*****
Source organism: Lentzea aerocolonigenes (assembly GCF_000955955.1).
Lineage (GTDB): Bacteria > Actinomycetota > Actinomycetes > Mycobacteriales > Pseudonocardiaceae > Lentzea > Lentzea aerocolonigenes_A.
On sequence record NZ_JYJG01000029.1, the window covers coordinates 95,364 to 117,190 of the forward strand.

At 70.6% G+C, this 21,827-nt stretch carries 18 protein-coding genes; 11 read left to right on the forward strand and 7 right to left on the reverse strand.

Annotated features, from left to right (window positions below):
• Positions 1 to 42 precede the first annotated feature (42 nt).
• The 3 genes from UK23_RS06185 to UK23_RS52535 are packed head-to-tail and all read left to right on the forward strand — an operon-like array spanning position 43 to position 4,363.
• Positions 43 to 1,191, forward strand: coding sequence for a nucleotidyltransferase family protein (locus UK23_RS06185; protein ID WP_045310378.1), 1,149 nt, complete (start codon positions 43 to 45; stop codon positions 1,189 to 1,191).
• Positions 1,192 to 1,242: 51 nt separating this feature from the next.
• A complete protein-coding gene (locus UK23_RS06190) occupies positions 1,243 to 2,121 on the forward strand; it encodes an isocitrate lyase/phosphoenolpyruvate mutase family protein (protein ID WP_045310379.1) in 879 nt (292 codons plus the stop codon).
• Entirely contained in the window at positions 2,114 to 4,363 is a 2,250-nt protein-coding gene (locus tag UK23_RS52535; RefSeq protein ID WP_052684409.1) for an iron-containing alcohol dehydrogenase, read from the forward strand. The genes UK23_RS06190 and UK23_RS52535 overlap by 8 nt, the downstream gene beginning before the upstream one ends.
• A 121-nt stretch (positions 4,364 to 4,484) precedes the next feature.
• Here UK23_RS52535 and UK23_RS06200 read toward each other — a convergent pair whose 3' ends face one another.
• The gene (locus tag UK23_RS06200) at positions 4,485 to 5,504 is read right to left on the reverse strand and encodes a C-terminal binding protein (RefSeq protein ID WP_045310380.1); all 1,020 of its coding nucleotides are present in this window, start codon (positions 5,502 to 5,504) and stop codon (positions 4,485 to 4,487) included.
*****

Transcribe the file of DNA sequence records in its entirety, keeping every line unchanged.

Source organism: Lentzea aerocolonigenes (assembly GCF_000955955.1).
Lineage (GTDB): Bacteria > Actinomycetota > Actinomycetes > Mycobacteriales > Pseudonocardiaceae > Lentzea > Lentzea aerocolonigenes_A.
On sequence record NZ_JYJG01000029.1, the window covers coordinates 95,364 to 117,190 of the forward strand.

At 70.6% G+C, this 21,827-nt stretch carries 18 protein-coding genes; 11 read left to right on the forward strand and 7 right to left on the reverse strand.

Annotated features, from left to right (window positions below):
• Positions 1 to 42 precede the first annotated feature (42 nt).
• The 3 genes from UK23_RS06185 to UK23_RS52535 are packed head-to-tail and all read left to right on the forward strand — an operon-like array spanning position 43 to position 4,363.
• Positions 43 to 1,191, forward strand: coding sequence for a nucleotidyltransferase family protein (locus UK23_RS06185; protein ID WP_045310378.1), 1,149 nt, complete (start codon positions 43 to 45; stop codon positions 1,189 to 1,191).
• Positions 1,192 to 1,242: 51 nt separating this feature from the next.
• A complete protein-coding gene (locus UK23_RS06190) occupies positions 1,243 to 2,121 on the forward strand; it encodes an isocitrate lyase/phosphoenolpyruvate mutase family protein (protein ID WP_045310379.1) in 879 nt (292 codons plus the stop codon).
• Entirely contained in the window at positions 2,114 to 4,363 is a 2,250-nt protein-coding gene (locus tag UK23_RS52535; RefSeq protein ID WP_052684409.1) for an iron-containing alcohol dehydrogenase, read from the forward strand. The genes UK23_RS06190 and UK23_RS52535 overlap by 8 nt, the downstream gene beginning before the upstream one ends.
• A 121-nt stretch (positions 4,364 to 4,484) precedes the next feature.
• Here UK23_RS52535 and UK23_RS06200 read toward each other — a convergent pair whose 3' ends face one another.
• The gene (locus tag UK23_RS06200) at positions 4,485 to 5,504 is read right to left on the reverse strand and encodes a C-terminal binding protein (RefSeq protein ID WP_045310380.1); all 1,020 of its coding nucleotides are present in this window, start codon (positions 5,502 to 5,504) and stop codon (positions 4,485 to 4,487) included.